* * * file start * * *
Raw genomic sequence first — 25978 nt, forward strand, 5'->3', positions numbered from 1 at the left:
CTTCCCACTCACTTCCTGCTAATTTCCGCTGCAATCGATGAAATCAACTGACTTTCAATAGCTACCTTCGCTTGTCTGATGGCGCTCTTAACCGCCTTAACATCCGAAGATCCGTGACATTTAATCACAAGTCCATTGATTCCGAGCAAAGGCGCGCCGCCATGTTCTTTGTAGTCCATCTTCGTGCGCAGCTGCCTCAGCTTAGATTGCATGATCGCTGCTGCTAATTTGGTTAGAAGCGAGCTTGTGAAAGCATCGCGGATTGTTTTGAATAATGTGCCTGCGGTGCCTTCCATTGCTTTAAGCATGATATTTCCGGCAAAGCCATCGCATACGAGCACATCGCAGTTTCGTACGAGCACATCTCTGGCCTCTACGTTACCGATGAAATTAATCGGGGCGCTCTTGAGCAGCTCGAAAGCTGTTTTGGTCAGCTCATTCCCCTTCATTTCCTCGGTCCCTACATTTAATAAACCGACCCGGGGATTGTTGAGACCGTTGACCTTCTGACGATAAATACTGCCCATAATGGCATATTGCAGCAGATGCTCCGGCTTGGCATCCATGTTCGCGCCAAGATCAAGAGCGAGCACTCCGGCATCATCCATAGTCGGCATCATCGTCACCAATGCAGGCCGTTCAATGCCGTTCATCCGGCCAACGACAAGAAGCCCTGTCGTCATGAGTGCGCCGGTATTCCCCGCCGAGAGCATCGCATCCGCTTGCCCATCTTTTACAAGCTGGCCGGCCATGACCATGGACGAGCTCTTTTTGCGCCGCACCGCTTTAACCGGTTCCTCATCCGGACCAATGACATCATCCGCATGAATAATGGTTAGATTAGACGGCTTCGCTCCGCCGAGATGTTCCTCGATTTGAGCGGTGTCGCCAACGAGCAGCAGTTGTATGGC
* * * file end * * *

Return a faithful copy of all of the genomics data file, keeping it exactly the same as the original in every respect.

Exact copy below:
Raw genomic sequence first — 25978 nt, forward strand, 5'->3', positions numbered from 1 at the left:
CTTCCCACTCACTTCCTGCTAATTTCCGCTGCAATCGATGAAATCAACTGACTTTCAATAGCTACCTTCGCTTGTCTGATGGCGCTCTTAACCGCCTTAACATCCGAAGATCCGTGACATTTAATCACAAGTCCATTGATTCCGAGCAAAGGCGCGCCGCCATGTTCTTTGTAGTCCATCTTCGTGCGCAGCTGCCTCAGCTTAGATTGCATGATCGCTGCTGCTAATTTGGTTAGAAGCGAGCTTGTGAAAGCATCGCGGATTGTTTTGAATAATGTGCCTGCGGTGCCTTCCATTGCTTTAAGCATGATATTTCCGGCAAAGCCATCGCATACGAGCACATCGCAGTTTCGTACGAGCACATCTCTGGCCTCTACGTTACCGATGAAATTAATCGGGGCGCTCTTGAGCAGCTCGAAAGCTGTTTTGGTCAGCTCATTCCCCTTCATTTCCTCGGTCCCTACATTTAATAAACCGACCCGGGGATTGTTGAGACCGTTGACCTTCTGACGATAAATACTGCCCATAATGGCATATTGCAGCAGATGCTCCGGCTTGGCATCCATGTTCGCGCCAAGATCAAGAGCGAGCACTCCGGCATCATCCATAGTCGGCATCATCGTCACCAATGCAGGCCGTTCAATGCCGTTCATCCGGCCAACGACAAGAAGCCCTGTCGTCATGAGTGCGCCGGTATTCCCCGCCGAGAGCATCGCATCCGCTTGCCCATCTTTTACAAGCTGGCCGGCCATGACCATGGACGAGCTCTTTTTGCGCCGCACCGCTTTAACCGGTTCCTCATCCGGACCAATGACATCATCCGCATGAATAATGGTTAGATTAGACGGCTTCGCTCCGCCGAGATGTTCCTCGATTTGAGCGGTGTCGCCAACGAGCAGCAGTTGTATGGC